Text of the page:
The Baptist Standard has a post on an American couple who started a charity organization in Nepal.
“The Ackermans of College Station launched HELP in 1999, but it didn’t really take off until after the couple exhausted their savings and returned to the United States, they recalled. But they were not especially troubled when they left Nepal, because they sensed the Nepalese leaders they had developed were ready for the task.”
The organization works with rural communities where health care and education services are often beyond the reach of many.
“One woman became a Christian and was ostracized,” Lani Ackerman said. “She went to a literacy class and learned of the traditional birth assistance class. When she came home from the class, before the night was up, someone came to say a woman was dying in childbirth.”
The woman went, prayed over the woman, and then put the skills she had learned to work, saving the lives of both the mother and baby.
“Overnight, she went from being one of the most despised people in the village to being the hero, and it gave her a platform to share the gospel that was phenomenal,” Lani Ackerman said.”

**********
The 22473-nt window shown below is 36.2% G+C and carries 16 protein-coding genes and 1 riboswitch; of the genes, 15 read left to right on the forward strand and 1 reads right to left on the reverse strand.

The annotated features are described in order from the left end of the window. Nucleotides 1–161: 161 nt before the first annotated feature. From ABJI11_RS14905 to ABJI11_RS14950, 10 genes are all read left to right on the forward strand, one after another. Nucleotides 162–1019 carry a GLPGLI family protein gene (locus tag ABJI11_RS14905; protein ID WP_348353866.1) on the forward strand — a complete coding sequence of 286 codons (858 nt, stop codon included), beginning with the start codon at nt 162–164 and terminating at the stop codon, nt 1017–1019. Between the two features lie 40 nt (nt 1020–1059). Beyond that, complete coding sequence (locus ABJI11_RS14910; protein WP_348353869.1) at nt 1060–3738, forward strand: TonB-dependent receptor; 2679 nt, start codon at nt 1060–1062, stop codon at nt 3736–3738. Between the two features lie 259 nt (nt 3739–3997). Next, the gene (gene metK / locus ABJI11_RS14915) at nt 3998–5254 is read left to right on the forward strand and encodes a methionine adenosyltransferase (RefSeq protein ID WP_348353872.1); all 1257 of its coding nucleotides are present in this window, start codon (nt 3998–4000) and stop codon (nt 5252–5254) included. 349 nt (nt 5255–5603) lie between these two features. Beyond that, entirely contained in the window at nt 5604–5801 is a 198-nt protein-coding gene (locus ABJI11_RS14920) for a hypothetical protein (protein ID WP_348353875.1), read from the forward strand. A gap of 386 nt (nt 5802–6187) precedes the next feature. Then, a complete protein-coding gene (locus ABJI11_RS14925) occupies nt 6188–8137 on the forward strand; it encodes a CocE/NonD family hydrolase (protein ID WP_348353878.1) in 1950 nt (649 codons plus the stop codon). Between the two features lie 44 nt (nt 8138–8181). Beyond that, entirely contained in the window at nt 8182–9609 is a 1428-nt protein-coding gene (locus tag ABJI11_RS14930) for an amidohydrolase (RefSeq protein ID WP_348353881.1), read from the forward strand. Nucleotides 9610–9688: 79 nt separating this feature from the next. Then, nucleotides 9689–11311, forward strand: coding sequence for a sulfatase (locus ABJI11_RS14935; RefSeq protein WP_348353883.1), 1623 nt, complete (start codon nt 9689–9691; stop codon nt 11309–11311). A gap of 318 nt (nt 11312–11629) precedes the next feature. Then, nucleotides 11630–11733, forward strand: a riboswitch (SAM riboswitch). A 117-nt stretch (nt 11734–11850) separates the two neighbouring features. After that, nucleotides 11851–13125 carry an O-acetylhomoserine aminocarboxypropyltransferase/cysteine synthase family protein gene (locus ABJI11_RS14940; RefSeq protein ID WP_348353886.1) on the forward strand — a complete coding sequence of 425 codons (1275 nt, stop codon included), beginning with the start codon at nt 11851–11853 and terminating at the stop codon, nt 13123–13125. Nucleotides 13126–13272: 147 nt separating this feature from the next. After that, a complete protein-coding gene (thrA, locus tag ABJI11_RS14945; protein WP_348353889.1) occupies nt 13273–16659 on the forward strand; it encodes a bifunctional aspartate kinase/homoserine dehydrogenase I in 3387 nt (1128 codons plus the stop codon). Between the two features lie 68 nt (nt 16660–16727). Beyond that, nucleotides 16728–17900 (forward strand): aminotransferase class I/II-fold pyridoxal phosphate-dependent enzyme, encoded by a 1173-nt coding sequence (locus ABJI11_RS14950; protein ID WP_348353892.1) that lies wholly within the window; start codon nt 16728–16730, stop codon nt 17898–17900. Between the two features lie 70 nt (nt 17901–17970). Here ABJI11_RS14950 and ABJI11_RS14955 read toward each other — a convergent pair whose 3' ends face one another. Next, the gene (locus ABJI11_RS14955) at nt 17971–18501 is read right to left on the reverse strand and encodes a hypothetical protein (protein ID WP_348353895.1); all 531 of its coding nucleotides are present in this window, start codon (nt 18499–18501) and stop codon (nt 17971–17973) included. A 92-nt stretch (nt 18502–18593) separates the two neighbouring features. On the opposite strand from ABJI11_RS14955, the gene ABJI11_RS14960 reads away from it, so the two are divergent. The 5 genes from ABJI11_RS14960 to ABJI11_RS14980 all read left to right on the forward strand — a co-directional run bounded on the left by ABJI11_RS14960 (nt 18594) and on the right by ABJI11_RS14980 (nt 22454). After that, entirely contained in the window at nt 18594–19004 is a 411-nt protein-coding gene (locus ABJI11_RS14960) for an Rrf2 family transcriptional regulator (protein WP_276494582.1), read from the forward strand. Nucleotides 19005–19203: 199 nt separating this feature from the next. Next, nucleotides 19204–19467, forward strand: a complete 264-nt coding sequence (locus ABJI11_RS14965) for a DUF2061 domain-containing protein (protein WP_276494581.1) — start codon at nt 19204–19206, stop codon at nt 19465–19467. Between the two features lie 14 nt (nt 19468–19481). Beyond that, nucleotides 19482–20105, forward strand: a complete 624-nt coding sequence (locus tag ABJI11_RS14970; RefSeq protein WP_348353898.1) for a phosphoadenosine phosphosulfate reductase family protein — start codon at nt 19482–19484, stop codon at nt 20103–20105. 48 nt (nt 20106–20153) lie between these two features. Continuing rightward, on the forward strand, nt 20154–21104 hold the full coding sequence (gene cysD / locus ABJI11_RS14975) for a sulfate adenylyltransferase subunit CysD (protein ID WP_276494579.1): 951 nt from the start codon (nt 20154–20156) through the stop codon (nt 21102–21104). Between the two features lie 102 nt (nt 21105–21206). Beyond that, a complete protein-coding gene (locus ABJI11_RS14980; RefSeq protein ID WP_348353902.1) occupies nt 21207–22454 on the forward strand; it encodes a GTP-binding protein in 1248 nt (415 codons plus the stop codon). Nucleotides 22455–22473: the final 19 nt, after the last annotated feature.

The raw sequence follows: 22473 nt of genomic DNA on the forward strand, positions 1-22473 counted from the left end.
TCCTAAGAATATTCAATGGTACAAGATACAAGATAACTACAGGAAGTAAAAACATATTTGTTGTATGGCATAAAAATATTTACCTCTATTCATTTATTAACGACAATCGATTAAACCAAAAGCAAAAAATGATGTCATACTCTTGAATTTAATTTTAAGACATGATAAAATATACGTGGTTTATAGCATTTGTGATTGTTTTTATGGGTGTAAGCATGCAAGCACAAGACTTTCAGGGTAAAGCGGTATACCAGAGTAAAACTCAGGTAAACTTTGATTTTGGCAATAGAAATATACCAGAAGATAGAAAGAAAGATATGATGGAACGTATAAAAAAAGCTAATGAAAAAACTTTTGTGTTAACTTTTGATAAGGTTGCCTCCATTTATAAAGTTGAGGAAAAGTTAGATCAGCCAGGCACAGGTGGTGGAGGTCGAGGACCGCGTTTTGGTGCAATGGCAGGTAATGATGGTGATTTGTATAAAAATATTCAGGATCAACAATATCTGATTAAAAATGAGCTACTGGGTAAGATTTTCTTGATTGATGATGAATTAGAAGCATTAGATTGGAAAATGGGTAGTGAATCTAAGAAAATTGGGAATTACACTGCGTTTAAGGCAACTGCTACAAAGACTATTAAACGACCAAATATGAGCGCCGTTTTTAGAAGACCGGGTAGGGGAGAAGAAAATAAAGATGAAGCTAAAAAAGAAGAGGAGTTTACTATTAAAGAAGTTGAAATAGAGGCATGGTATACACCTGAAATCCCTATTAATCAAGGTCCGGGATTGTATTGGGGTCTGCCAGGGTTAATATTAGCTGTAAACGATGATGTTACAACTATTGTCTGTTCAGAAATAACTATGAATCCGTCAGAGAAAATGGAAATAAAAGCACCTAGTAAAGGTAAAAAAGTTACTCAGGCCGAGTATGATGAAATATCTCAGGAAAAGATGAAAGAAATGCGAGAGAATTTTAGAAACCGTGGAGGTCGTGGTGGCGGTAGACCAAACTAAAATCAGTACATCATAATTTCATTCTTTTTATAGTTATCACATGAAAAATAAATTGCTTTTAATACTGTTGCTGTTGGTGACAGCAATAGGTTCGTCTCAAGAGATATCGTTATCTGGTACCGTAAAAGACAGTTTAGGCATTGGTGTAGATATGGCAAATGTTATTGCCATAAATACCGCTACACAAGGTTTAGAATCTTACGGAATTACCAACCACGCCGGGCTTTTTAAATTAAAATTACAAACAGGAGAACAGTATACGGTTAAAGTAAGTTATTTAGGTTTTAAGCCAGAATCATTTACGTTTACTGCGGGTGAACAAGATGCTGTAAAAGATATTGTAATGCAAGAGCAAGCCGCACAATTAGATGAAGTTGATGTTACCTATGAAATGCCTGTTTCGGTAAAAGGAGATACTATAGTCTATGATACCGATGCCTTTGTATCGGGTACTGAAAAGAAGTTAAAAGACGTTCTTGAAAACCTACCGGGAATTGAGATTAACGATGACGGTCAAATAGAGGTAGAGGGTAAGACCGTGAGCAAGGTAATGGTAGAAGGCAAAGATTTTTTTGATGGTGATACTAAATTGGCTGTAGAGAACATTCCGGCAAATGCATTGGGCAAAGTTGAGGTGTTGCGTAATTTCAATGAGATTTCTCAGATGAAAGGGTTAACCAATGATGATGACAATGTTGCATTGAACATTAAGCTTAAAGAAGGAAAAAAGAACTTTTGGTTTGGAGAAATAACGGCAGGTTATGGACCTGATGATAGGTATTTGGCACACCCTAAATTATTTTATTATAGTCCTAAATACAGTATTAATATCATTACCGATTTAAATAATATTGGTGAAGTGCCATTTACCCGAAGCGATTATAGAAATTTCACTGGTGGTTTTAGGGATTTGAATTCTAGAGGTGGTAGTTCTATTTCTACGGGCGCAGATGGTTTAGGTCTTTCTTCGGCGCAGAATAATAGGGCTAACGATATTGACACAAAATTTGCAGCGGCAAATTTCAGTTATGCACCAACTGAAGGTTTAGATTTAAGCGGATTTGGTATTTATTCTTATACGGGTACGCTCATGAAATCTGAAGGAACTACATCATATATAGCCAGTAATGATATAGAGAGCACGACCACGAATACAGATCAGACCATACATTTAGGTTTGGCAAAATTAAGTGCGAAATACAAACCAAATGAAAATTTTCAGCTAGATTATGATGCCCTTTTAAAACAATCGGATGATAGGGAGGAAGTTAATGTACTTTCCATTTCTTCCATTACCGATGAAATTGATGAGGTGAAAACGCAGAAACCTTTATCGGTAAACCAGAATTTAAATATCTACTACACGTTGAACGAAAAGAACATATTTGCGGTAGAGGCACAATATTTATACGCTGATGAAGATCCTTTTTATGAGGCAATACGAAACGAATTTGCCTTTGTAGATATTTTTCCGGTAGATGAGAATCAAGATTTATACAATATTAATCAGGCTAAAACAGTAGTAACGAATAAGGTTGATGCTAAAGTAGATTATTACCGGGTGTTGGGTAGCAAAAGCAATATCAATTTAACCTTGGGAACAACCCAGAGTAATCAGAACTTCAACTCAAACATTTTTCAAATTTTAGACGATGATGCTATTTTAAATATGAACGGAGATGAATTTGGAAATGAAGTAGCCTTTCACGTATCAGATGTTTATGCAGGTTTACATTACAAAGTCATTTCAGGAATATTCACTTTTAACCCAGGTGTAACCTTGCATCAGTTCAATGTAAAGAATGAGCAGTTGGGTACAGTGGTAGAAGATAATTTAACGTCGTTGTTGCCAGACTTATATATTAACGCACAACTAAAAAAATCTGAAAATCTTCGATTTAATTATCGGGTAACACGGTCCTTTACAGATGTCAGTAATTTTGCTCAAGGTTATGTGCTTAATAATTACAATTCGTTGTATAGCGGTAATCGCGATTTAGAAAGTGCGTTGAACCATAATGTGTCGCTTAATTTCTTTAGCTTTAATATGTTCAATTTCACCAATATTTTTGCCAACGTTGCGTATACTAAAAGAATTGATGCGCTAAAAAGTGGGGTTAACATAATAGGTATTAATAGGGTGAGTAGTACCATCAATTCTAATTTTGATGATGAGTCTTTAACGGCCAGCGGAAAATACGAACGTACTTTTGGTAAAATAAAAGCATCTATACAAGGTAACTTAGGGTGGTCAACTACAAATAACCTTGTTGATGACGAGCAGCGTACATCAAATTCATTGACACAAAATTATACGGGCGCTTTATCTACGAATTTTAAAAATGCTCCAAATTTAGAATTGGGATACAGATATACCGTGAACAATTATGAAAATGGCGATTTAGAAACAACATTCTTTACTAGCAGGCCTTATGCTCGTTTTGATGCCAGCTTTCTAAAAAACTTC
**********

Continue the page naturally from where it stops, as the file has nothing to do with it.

This is where things get questionable. It is a great service to reach out to the people who need most and offer them help. This couple spent their own money-and they are hard working professionals, to set up this charity. A wonderful sacrifice indeed.
So,why bring religion into service,isn’t their sacrifice and dedication admirable enough to boost the project? Why push religion and then alienate large section of population?
Also, it is uncomfortable and frankly hurtful for a Nepali to read through this post, which preaches-well almost, that since we are so poor and backward it must be our religion or culture (whatever that may be).
Forcing religion into social service, that too this blatantly defeats the whole purpose of service. Aren’t you supposed to love and help, no matter what religion, nationality or ethnic background? Being this judgmental about other people, I wonder whatever happened to “those without sin cast the first stone”.
If the purpose is to help needy Christians only, fine. That is noble too.Huge section of Nepali population lives below poverty line and some of them happen to be Christians. They do face discrimination, not denying that. But why push their own religion onto them by pushing them to “grow their faith”? Can’t they decide for themselves how religious they want to be? O wait, is it because they are poor and un-educated and cannot be trusted to judge for themselves?
It is sad when hard working people like this couple who started HELP get side tracked and forget the other important things and focus just on religion.